Their marriage seems to have been more than just a political move. Henry IV and Joan were affectionate towards each other and the king gave Joan 10,000 marks a year to support herself. It was a massive amount, more than had been given to any previous Queen of England. Henry IV had six children from his first marriage and Joan got on well with her new stepchildren. This continued after Henry IV died in 1413 and rather than returning to Brittany she chose to remain in England.

 

Henry V being presented with a book containing meditations on the life of Christ
Henry V being presented with a book containing meditations on the life of Christ
© The Parker Library, Corpus Christi College, Cambridge. MS 213, f. 1r

Accused of Witchcraft

After Henry IV’s death, the new king, his son Henry V, pressed England’s war with France. While Henry V had several significant successes against the French the cost of war changed his relationship with his stepmother. Joan was still receiving her dowry of 10,000 marks a year, which represented a large amount Henry could put to other use.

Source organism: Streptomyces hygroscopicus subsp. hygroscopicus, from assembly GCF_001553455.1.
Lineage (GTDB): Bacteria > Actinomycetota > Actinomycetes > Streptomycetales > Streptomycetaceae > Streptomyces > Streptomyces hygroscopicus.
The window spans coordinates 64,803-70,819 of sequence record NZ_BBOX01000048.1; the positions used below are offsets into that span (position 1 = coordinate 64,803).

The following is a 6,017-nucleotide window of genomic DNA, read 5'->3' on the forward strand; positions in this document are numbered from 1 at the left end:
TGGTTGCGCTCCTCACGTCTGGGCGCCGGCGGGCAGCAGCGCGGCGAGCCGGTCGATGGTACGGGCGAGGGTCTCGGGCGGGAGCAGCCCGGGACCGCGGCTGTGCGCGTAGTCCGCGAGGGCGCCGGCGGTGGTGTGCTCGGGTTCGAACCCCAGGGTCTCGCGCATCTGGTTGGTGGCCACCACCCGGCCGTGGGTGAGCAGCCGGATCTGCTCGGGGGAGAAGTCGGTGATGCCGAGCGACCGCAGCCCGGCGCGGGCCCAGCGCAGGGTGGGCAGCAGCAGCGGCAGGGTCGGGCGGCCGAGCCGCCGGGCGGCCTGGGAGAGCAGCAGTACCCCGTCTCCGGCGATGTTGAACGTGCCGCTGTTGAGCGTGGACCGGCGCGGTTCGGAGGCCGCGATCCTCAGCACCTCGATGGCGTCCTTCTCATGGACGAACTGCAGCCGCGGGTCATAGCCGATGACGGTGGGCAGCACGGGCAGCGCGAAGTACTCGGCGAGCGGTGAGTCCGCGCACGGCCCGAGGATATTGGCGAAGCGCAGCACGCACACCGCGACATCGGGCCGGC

In September 1419 Joan’s priest accused her of plotting to kill the king through witchcraft and sorcery. Conveniently for Henry, this gave him a reason to confiscate Joan’s property and cut the amount he was paying her. While monarchs were sometimes imprisoned after being captured during war, it was rare for a queen to be imprisoned – especially so on charges of witchcraft.

The ruins of Pevensey Castle where Joan was held prisoner from 15 December 1419 until 8 March 1420
The ruins of Pevensey Castle where Joan was held prisoner from 15 December 1419 until 8 March 1420

Joan the Prisoner

Joan was imprisoned and on 15 December she was taken to Pevensey Castle and put into the guardianship of Sir John Pelham. Pelham had defended the castle 20 years previously, helping Henry IV take the throne from Richard II when he invaded. By this point, Pevensey’s best days were in the past and parts of it were falling into decay. However despite this it was still fit for a queen, even if she was in captivity.